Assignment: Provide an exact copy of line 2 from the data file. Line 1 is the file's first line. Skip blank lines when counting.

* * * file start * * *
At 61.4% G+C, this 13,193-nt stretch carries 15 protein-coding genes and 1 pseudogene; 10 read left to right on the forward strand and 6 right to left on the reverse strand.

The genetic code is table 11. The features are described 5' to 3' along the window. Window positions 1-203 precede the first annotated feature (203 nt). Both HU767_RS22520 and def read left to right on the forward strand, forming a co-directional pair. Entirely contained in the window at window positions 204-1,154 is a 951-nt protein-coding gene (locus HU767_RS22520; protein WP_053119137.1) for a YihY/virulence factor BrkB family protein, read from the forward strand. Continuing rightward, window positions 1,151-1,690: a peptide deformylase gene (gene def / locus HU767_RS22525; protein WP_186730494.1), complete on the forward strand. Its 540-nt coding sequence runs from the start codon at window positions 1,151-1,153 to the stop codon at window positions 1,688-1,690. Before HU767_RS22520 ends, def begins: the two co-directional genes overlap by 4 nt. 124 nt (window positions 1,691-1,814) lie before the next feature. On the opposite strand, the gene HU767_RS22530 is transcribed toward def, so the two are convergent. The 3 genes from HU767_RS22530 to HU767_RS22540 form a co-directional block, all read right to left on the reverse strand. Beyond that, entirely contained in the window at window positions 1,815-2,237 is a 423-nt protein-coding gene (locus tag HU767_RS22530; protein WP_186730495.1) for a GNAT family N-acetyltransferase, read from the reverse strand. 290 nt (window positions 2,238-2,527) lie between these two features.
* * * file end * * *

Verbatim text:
The genetic code is table 11. The features are described 5' to 3' along the window. Window positions 1-203 precede the first annotated feature (203 nt). Both HU767_RS22520 and def read left to right on the forward strand, forming a co-directional pair. Entirely contained in the window at window positions 204-1,154 is a 951-nt protein-coding gene (locus HU767_RS22520; protein WP_053119137.1) for a YihY/virulence factor BrkB family protein, read from the forward strand. Continuing rightward, window positions 1,151-1,690: a peptide deformylase gene (gene def / locus HU767_RS22525; protein WP_186730494.1), complete on the forward strand. Its 540-nt coding sequence runs from the start codon at window positions 1,151-1,153 to the stop codon at window positions 1,688-1,690. Before HU767_RS22520 ends, def begins: the two co-directional genes overlap by 4 nt. 124 nt (window positions 1,691-1,814) lie before the next feature. On the opposite strand, the gene HU767_RS22530 is transcribed toward def, so the two are convergent. The 3 genes from HU767_RS22530 to HU767_RS22540 form a co-directional block, all read right to left on the reverse strand. Beyond that, entirely contained in the window at window positions 1,815-2,237 is a 423-nt protein-coding gene (locus tag HU767_RS22530; protein WP_186730495.1) for a GNAT family N-acetyltransferase, read from the reverse strand. 290 nt (window positions 2,238-2,527) lie between these two features.